Keeping physically active on a regular basis has a positive impact on our physical and mental health and wellbeing. Keeping consistent can be tricky – but setting personal goals is a great strategy for staying motivated.

Having and setting physical activity goals

While we know that any physical activity is better than none at all, it is also true that keeping consistent with physical activity can have wide-reaching benefits.

Dr Alyson Crozier, who has a PhD in Exercise and Sports Psychology, spent 6 years teaching and researching in the area of exercise psychology at the University of South Australia. She now works with a government agency to promote physical activity within communities. She says physical activity has many well-known physical health benefits, like reducing the risk of chronic disease, and many well-known impacts on mental health, like an improvement in mood.

‘The more consistent you are, we see higher quality of life for longer as well – which is important – and then, also, it's just really good for your sleep. So, obviously those are a lot of the health benefits, but by being consistent, you'll see those health benefits, or feel them even more regularly,’ she tells Wellbeing by Teacher.

Using goals to stay motivated and consistent

An effective way to stay motivated to be physically active on a regular basis is to set goals for yourself. A goal will give you something to focus on and work towards, Dr Crozier says, and if you share your goal with someone you will also feel a sense of accountability which can motivate you to achieve.

‘Having a goal to exercise 3 times a week is great, but if no one knows about that you can easily just not show up.’

You could even involve another person in your goal, Dr Crozier says, for example, by agreeing with a friend to commit to attending one class at the local gym together each week.

Setting your own goals

There are a few things to keep in mind when looking to set your own physical activity goals to ensure you’re setting yourself up for success.

‘One thing that we stay away from is outcome goals such as losing weight,’ Dr Crozier says, explaining that a goal like this is very complicated, external, and also depends on other factors, like diet. As well as this, it will take a very long time to see results.

‘Whereas if you have a goal to exercise 3 times a week, you’ll see that within one week and you’ll feel really good about yourself.

‘So we try to stay away from those external extrinsic goals, we call them, and focus more on those process goals around when and how often you want to be physically active.’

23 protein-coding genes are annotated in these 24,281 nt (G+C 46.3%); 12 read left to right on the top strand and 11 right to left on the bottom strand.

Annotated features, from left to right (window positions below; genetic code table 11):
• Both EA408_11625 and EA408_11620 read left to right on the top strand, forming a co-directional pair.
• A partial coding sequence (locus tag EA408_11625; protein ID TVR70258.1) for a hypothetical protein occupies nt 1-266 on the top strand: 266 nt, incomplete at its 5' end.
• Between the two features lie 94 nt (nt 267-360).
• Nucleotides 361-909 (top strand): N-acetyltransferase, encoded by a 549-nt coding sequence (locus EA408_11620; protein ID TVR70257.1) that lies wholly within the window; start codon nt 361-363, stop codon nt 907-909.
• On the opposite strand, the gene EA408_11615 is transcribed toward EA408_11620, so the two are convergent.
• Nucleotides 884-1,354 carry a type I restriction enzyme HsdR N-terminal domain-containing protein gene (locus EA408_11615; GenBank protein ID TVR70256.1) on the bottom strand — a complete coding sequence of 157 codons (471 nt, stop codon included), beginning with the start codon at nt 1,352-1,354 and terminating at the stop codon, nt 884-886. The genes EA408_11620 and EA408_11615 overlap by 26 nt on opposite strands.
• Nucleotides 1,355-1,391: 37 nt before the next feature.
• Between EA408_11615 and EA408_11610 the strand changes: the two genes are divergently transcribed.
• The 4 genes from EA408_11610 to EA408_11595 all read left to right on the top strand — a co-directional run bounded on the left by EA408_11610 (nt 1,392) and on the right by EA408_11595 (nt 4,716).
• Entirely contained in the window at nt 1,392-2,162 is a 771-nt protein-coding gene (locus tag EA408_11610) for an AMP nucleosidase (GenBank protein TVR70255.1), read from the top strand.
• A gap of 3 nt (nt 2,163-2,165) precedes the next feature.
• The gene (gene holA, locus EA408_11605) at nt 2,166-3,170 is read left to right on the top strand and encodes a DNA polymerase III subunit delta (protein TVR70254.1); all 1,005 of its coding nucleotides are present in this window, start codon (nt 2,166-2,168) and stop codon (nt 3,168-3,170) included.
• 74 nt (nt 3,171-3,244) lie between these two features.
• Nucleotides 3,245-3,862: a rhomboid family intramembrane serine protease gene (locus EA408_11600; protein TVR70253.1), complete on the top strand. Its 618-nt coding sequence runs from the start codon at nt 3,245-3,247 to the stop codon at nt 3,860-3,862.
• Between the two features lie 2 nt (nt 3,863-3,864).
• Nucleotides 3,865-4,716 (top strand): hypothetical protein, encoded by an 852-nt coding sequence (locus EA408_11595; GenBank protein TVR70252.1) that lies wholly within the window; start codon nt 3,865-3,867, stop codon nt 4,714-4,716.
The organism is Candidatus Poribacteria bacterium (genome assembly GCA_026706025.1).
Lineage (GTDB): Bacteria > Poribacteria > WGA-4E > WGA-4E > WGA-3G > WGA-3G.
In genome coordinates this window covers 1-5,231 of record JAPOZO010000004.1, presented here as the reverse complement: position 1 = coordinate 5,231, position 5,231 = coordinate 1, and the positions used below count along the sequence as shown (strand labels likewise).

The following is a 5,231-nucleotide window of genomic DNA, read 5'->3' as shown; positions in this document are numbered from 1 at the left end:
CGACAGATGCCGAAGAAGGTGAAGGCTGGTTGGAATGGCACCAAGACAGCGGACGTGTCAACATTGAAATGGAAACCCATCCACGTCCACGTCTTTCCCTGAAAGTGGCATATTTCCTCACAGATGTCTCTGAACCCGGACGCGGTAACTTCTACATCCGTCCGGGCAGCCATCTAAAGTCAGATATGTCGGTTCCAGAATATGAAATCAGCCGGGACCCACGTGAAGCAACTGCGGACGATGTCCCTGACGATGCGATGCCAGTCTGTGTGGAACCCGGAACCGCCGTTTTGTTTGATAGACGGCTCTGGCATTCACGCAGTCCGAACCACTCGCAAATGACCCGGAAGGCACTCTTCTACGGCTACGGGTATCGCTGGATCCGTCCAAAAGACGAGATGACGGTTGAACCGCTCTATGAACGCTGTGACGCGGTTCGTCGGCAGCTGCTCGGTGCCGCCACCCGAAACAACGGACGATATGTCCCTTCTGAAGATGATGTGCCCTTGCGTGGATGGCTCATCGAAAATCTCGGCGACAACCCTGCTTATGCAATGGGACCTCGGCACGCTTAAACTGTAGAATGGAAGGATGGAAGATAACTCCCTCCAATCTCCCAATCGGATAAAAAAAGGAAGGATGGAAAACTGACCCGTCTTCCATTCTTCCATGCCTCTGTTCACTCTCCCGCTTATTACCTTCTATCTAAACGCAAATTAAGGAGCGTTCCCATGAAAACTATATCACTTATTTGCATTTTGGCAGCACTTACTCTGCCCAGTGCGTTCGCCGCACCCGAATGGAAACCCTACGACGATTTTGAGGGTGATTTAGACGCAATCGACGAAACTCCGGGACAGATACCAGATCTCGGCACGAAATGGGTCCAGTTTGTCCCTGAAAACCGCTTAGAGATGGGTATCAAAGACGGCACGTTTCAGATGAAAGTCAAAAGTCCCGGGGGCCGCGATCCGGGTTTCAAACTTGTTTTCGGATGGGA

The positive impact of regular physical activity

A psychological advantage of keeping consistent with your physical activity routine is the benefit of forming a habit, Dr Crozier shares.

‘It's not quite like the habit of waking up and just automatically brushing your teeth. But, similarly, when you create it, when it becomes consistent, you just kind of don't think about it, you just do it,’ she explains. ‘Once it becomes consistent, it does become more automatic. You just automatically add it into your day and see all the benefits.’

Amongst the busyness of day-to-day life, it can be challenging to find an extra 30 minutes or one hour to spend being physically active on a regular basis. Even more so if this is something you typically don’t enjoy.

Dr Crozier shares that we don't necessarily need to consider undertaking vigorous exercise every day as the only way to incorporate physical activity into our routine. ‘You don’t have to go out and huff and puff and be all sweaty and change your clothes. You can wear what you’re wearing and just go for a 5-minute walk,’ she says.

‘The other strategies and advice I give is to start off by doing something you enjoy, because you're more likely to find time to fit it into your day if you enjoy it,’ she adds. ‘Is there something you can do with other people? … if there’s a social element to it, that can make it more fun and more likely for [you] to continue engaging’.

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